News / Middle East

    Syrian Tanks Shell Homs Neighborhood

    Syrian Tanks Shell Homs Neighborhood
    Syrian Tanks Shell Homs Neighborhood

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    Syrian government tanks pounded the Bab Amr district of the flashpoint city of Homs, intensifying pressure on opposition groups.

    Retaliation?

    Witnesses say Syrian Army tanks shelled parts of the flashpoint city Homs for close to three hours. On a Facebook web site, a Syrian opposition group accused the government of attacking the area after residents tore down posters of President Bashar al-Assad.

    Witness reports say security forces have encircled the area and government snipers have taken position on tall buildings. Communications have reportedly been cut and residents are hiding in their houses.

    Witnesses also say security forces and government militias entered the town of Jassem overnight, and have been arresting scores of young men. Protesters in Jassem, a suburb of the southern city of Daraa, held noisy anti-government demonstrations Tuesday.

    Syrian human rights activists say thousands of young men have been rounded up in recent days in more than a dozen towns and cities. British journalist Martin Fletcher told the BBC he saw a large number of young men that were being held in a basement detention center near Damascus.

    Anti-terrorism effort

    Syrian government TV repeated claims the army was “engaged in a battle against terrorists,” and it had “captured hundreds.” It also charged al-Jazeera TV with what it called “fabricating pictures and videos to incite violence.”

    Syrian TV also interviewed ordinary citizens who claimed that life was normal in their town or city. Women told the television fruits, vegetables, milk, yogurt, eggs and bread were all available and several men claimed that electricity, water and telephones were all working.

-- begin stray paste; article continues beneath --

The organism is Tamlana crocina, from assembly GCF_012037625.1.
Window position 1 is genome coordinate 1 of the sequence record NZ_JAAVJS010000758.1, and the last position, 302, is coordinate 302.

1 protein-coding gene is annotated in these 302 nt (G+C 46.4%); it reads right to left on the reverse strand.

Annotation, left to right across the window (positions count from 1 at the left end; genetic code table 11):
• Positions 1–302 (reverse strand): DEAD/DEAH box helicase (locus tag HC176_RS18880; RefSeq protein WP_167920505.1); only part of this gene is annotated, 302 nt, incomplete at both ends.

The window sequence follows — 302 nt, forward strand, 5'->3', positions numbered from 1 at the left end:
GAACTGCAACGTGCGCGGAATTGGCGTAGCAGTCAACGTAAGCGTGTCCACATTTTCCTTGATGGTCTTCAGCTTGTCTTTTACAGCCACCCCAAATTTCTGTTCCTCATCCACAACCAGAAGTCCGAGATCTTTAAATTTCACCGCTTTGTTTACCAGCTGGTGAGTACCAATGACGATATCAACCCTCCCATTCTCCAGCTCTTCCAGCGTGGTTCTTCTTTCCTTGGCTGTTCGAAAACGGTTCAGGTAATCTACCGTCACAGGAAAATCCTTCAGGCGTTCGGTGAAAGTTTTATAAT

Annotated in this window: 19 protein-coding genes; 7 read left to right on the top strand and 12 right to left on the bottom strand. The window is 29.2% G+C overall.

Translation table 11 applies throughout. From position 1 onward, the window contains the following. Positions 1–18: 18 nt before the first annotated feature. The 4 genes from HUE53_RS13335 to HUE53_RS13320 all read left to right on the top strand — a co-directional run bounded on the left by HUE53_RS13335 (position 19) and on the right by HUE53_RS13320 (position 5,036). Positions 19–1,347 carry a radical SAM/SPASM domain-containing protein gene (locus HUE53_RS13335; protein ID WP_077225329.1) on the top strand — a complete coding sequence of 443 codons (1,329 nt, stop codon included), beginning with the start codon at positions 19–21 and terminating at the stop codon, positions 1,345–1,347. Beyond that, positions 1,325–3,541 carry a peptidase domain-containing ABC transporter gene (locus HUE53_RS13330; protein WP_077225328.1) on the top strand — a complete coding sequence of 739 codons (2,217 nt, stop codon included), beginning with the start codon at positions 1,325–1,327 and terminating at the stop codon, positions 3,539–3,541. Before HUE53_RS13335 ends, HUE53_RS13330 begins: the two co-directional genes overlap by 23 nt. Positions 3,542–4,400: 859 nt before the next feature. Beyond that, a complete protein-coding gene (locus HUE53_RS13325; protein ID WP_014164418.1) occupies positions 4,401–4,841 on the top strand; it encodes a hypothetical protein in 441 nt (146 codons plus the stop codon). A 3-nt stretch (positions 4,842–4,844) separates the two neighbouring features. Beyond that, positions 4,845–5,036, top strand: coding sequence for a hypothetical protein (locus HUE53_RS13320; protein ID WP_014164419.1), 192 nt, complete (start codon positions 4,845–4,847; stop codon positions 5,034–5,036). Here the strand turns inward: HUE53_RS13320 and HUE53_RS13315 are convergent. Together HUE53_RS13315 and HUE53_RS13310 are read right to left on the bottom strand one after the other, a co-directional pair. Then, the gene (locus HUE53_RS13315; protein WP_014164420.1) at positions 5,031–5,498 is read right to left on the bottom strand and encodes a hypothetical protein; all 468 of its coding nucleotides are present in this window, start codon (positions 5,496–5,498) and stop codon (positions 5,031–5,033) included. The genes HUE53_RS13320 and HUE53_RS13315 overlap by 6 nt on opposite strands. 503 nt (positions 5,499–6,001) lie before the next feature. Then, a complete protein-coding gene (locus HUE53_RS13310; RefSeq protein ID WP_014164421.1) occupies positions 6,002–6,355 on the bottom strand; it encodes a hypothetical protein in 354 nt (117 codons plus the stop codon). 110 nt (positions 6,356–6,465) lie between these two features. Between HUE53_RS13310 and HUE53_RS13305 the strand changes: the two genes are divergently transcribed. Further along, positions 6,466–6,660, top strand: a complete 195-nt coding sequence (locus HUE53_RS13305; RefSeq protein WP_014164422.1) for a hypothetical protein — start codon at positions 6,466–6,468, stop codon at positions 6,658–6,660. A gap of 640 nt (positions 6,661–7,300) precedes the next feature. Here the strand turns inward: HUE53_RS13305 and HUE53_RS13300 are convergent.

No 'foreign plot'

    At the European parliament in Strasbourg, European Union foreign policy chief Catherine Ashton denounced Syrian claims the protest movement was a “foreign plot,” saying it represented “a popular aspiration for democracy and the rule of law.”  She also urged Syria to stop repressing its people.

    "Our concern, in this house and in the European Union, is for the people of Daraa, where the U.N. has been refused access, in Banias, where the crackdown continues, in Hama, where the tanks have moved in," she said. "Mr. President, the Syrian people will not budge at tanks.  We say to the regime to change course and to change course now."

    The European Union recently imposed sanctions on 13 close relatives or associates of President Assad.  One of those sanctioned, Rami Makhlouf, a cousin of Assad, warned in an interview with the New York Times that there would be “no stability in Israel” if Syria was “not stable.”

     

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